“She’s right in your face. She keeps writing and calling me,” Vicki explained. “If you say no, she’ll keep trying. She found a way to spend half a day with me this weekend,” Vicki continued.

So far, Vicki has offered strategic planning and agreed to host a pre-screening party. But she has also set limits: “I’m telling her the things I can and cannot do for her. I’m not changing plans to make time for her. I’m not traveling to her,” she said. Still, Vicki admitted, “I’m doing more than I want to.”

She's conflicted. “Most people would feel angry. Part of me is annoyed and put out, and part of me is happy to help. When I’m with her, I’m happy; when I’m not, I feel it’s a burden. I admire her because she’s doing her life dream. And, she has a devastating diagnosis and she’s turning it into a positive thing. But I also feel a little suckered into it, and I’m doing more than I had hoped,” said Vicki.

The Takeaway: Vicki sees an upside to this relationship and is using it to learn something about herself. “Bev never has any issues about asking people to help her. This is something I need to learn and do more of. Maybe this might wind up helping me,” she said.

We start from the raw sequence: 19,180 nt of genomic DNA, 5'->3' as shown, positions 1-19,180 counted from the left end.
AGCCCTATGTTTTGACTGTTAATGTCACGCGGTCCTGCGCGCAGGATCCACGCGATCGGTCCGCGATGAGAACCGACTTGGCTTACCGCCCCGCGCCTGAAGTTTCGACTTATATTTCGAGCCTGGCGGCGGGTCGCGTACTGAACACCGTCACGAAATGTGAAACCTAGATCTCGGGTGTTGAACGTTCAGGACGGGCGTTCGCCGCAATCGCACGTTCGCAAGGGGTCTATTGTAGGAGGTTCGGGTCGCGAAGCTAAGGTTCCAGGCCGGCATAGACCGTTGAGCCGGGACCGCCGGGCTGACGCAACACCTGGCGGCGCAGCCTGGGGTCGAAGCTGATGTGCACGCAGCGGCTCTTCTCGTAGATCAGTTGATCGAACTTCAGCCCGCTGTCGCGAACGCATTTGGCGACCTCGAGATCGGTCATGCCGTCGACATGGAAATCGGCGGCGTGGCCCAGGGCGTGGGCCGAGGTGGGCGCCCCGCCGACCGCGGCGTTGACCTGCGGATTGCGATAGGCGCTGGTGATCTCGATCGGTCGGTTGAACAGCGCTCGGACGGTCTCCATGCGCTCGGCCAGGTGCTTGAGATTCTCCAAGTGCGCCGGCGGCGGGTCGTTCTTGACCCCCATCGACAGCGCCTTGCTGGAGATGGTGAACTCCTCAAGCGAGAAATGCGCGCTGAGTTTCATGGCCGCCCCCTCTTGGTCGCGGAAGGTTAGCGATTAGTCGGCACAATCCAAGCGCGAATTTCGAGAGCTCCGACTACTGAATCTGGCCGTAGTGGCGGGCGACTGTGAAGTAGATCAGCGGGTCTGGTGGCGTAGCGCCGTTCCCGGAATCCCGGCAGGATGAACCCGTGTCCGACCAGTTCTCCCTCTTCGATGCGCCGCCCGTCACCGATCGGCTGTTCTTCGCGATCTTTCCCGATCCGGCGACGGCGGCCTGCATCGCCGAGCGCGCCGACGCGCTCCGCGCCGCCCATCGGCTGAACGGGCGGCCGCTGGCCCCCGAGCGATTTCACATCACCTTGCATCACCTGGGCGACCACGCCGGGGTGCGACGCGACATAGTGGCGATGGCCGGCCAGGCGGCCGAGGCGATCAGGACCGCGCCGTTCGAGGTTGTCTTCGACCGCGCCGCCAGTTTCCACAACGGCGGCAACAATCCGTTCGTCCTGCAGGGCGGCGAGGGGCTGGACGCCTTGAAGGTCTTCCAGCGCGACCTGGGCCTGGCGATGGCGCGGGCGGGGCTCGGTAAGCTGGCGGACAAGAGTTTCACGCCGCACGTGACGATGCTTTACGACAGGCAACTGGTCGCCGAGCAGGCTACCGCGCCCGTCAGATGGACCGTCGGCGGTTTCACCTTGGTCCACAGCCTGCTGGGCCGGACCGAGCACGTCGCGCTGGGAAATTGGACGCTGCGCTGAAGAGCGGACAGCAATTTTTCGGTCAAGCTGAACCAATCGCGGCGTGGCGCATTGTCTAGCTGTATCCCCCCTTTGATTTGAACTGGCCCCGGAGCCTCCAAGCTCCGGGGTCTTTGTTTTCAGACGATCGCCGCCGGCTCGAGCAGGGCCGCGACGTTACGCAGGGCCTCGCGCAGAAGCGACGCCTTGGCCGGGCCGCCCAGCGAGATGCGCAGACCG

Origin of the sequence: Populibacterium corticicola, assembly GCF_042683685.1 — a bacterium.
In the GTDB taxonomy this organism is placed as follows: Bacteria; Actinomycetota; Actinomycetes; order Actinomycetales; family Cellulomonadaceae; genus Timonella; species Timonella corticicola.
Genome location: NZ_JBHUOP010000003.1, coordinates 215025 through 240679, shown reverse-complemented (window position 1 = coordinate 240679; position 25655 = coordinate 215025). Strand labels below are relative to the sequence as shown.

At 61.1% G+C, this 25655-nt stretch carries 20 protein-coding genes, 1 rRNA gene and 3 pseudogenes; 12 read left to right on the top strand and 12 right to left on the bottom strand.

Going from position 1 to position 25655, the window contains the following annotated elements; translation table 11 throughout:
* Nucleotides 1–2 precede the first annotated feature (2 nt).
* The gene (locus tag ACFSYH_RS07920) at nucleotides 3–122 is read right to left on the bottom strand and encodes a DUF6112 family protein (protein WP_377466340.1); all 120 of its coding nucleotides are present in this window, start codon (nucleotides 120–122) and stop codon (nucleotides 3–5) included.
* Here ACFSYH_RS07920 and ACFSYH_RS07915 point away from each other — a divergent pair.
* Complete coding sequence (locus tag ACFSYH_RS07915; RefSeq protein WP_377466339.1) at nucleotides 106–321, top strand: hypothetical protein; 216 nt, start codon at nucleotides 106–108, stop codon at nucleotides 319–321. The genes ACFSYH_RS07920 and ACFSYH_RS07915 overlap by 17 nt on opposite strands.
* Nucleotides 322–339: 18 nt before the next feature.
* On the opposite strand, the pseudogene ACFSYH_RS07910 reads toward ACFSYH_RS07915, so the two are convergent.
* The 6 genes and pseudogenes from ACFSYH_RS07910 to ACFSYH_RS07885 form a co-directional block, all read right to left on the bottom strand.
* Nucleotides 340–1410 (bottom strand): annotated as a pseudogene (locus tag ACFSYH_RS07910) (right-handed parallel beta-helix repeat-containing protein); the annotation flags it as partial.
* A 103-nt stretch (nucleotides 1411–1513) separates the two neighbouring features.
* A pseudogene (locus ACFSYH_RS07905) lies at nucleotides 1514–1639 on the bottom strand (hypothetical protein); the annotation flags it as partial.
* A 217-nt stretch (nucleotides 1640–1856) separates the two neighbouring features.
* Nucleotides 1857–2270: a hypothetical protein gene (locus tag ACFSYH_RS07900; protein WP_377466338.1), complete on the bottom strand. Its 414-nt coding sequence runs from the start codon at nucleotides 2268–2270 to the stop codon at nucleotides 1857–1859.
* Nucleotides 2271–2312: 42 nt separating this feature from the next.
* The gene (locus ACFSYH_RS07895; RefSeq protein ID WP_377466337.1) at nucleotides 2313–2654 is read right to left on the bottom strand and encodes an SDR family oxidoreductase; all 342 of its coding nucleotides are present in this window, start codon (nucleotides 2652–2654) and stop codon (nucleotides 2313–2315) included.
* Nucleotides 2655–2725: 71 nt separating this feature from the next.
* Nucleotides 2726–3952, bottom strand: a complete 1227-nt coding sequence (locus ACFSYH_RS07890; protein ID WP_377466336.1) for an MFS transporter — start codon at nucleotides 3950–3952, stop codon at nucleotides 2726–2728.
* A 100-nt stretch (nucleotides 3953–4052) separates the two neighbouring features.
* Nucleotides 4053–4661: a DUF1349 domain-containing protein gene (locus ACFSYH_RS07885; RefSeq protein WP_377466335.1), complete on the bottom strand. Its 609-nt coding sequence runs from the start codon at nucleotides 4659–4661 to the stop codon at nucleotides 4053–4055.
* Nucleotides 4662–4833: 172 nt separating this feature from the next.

Pedro: The Risky Hire

Pedro, artistic director for a small community arts project, hired Karen, a friend in her mid-60s who was down on her luck, to help with an upcoming project. “I knew it was very risky,” Pedro said, “because she was at the point where she would take on a job for money regardless of how well it suited her.”

Pedro also knew Karen could also be her own worst enemy:She put up a show of being the successful businesswoman and was a self-described 'princess,’” and she clung to that image, which could make her hard to work with.

As the project developed, Karen and Pedro would find themselves in long argumentative conversations where she would talk about issues that he was not asking her to work on. Karen was also trying to tell him how to do his job.

At one point, Pedro tried to fire Karen by paying her full fee and dismissing her. It was costing him too much emotional energy and time. She protested, though, and in the end, he was glad he didn’t kick her off the project; it boosted her self-esteem, as well as her bank balance.

The Takeaway: They remain friends — but would he hire a friend based on her needs and not his work needs again? Especially Karen?


Deborah Quilter is an ergonomics expert, a certified Feldenkrais practitioner, a yoga therapist and the founder of the Balance Project at the Martha Stewart Center for Living at Mount Sinai Hospital in New York. She is also the author of Repetitive Strain Injury: A Computer User's Guide and The Repetitive Strain Injury Recovery Book. Read More